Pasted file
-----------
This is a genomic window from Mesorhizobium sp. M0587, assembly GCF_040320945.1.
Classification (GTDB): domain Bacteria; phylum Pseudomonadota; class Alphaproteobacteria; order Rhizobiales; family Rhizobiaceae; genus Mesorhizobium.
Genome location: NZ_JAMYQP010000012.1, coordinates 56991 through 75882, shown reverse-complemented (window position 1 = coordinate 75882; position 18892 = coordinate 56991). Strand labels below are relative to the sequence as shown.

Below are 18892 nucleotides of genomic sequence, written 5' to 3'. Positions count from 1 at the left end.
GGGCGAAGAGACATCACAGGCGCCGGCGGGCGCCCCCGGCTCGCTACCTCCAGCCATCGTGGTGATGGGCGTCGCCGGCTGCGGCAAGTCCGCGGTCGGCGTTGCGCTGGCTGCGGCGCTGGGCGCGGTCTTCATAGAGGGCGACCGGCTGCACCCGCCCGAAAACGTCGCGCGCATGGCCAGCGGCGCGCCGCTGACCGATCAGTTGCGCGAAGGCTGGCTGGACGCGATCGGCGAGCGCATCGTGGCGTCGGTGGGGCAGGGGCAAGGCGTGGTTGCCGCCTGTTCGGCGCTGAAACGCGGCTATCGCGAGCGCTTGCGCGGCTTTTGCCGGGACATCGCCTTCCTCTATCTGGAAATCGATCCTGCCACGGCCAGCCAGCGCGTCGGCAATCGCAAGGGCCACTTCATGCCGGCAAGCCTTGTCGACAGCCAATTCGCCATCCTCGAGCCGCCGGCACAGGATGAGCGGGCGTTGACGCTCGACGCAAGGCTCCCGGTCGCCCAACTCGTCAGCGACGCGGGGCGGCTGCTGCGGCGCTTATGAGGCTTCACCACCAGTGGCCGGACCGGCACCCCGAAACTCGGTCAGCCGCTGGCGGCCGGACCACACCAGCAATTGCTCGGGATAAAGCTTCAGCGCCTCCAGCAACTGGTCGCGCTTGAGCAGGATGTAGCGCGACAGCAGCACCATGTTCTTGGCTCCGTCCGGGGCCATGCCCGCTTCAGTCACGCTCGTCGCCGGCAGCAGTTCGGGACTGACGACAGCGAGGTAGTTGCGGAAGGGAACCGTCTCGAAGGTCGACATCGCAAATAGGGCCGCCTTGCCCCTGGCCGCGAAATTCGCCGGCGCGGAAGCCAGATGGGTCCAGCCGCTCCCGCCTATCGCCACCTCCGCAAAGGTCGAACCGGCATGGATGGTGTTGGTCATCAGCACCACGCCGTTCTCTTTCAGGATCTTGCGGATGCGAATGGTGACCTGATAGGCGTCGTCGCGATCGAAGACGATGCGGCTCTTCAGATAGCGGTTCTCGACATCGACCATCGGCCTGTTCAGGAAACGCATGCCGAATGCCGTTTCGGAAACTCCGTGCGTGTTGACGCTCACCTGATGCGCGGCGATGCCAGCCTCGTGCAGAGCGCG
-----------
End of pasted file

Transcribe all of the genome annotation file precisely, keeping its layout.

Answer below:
This is a genomic window from Mesorhizobium sp. M0587, assembly GCF_040320945.1.
Classification (GTDB): domain Bacteria; phylum Pseudomonadota; class Alphaproteobacteria; order Rhizobiales; family Rhizobiaceae; genus Mesorhizobium.
Genome location: NZ_JAMYQP010000012.1, coordinates 56991 through 75882, shown reverse-complemented (window position 1 = coordinate 75882; position 18892 = coordinate 56991). Strand labels below are relative to the sequence as shown.

Below are 18892 nucleotides of genomic sequence, written 5' to 3'. Positions count from 1 at the left end.
GGGCGAAGAGACATCACAGGCGCCGGCGGGCGCCCCCGGCTCGCTACCTCCAGCCATCGTGGTGATGGGCGTCGCCGGCTGCGGCAAGTCCGCGGTCGGCGTTGCGCTGGCTGCGGCGCTGGGCGCGGTCTTCATAGAGGGCGACCGGCTGCACCCGCCCGAAAACGTCGCGCGCATGGCCAGCGGCGCGCCGCTGACCGATCAGTTGCGCGAAGGCTGGCTGGACGCGATCGGCGAGCGCATCGTGGCGTCGGTGGGGCAGGGGCAAGGCGTGGTTGCCGCCTGTTCGGCGCTGAAACGCGGCTATCGCGAGCGCTTGCGCGGCTTTTGCCGGGACATCGCCTTCCTCTATCTGGAAATCGATCCTGCCACGGCCAGCCAGCGCGTCGGCAATCGCAAGGGCCACTTCATGCCGGCAAGCCTTGTCGACAGCCAATTCGCCATCCTCGAGCCGCCGGCACAGGATGAGCGGGCGTTGACGCTCGACGCAAGGCTCCCGGTCGCCCAACTCGTCAGCGACGCGGGGCGGCTGCTGCGGCGCTTATGAGGCTTCACCACCAGTGGCCGGACCGGCACCCCGAAACTCGGTCAGCCGCTGGCGGCCGGACCACACCAGCAATTGCTCGGGATAAAGCTTCAGCGCCTCCAGCAACTGGTCGCGCTTGAGCAGGATGTAGCGCGACAGCAGCACCATGTTCTTGGCTCCGTCCGGGGCCATGCCCGCTTCAGTCACGCTCGTCGCCGGCAGCAGTTCGGGACTGACGACAGCGAGGTAGTTGCGGAAGGGAACCGTCTCGAAGGTCGACATCGCAAATAGGGCCGCCTTGCCCCTGGCCGCGAAATTCGCCGGCGCGGAAGCCAGATGGGTCCAGCCGCTCCCGCCTATCGCCACCTCCGCAAAGGTCGAACCGGCATGGATGGTGTTGGTCATCAGCACCACGCCGTTCTCTTTCAGGATCTTGCGGATGCGAATGGTGACCTGATAGGCGTCGTCGCGATCGAAGACGATGCGGCTCTTCAGATAGCGGTTCTCGACATCGACCATCGGCCTGTTCAGGAAACGCATGCCGAATGCCGTTTCGGAAACTCCGTGCGTGTTGACGCTCACCTGATGCGCGGCGATGCCAGCCTCGTGCAGAGCGCG